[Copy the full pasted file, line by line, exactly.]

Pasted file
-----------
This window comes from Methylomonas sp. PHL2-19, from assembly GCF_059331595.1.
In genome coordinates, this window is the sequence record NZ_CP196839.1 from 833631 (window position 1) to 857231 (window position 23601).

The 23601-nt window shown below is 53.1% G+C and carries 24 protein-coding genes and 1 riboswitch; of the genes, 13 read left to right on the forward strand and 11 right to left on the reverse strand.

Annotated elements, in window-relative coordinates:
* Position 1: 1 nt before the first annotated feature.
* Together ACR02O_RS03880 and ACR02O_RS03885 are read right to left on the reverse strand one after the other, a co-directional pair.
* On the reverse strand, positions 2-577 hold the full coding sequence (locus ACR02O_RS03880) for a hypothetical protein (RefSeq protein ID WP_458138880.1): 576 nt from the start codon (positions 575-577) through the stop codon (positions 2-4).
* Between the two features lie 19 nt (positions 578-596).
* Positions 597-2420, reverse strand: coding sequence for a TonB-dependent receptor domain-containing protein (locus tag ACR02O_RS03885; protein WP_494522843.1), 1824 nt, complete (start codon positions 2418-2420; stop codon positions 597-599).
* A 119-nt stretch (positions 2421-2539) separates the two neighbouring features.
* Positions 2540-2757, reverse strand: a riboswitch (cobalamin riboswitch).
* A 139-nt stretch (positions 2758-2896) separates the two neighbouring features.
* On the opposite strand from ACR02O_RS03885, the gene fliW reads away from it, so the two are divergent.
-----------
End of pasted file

This window comes from Methylomonas sp. PHL2-19, from assembly GCF_059331595.1.
In genome coordinates, this window is the sequence record NZ_CP196839.1 from 833631 (window position 1) to 857231 (window position 23601).

The 23601-nt window shown below is 53.1% G+C and carries 24 protein-coding genes and 1 riboswitch; of the genes, 13 read left to right on the forward strand and 11 right to left on the reverse strand.

Annotated elements, in window-relative coordinates:
* Position 1: 1 nt before the first annotated feature.
* Together ACR02O_RS03880 and ACR02O_RS03885 are read right to left on the reverse strand one after the other, a co-directional pair.
* On the reverse strand, positions 2-577 hold the full coding sequence (locus ACR02O_RS03880) for a hypothetical protein (RefSeq protein ID WP_458138880.1): 576 nt from the start codon (positions 575-577) through the stop codon (positions 2-4).
* Between the two features lie 19 nt (positions 578-596).
* Positions 597-2420, reverse strand: coding sequence for a TonB-dependent receptor domain-containing protein (locus tag ACR02O_RS03885; protein WP_494522843.1), 1824 nt, complete (start codon positions 2418-2420; stop codon positions 597-599).
* A 119-nt stretch (positions 2421-2539) separates the two neighbouring features.
* Positions 2540-2757, reverse strand: a riboswitch (cobalamin riboswitch).
* A 139-nt stretch (positions 2758-2896) separates the two neighbouring features.
* On the opposite strand from ACR02O_RS03885, the gene fliW reads away from it, so the two are divergent.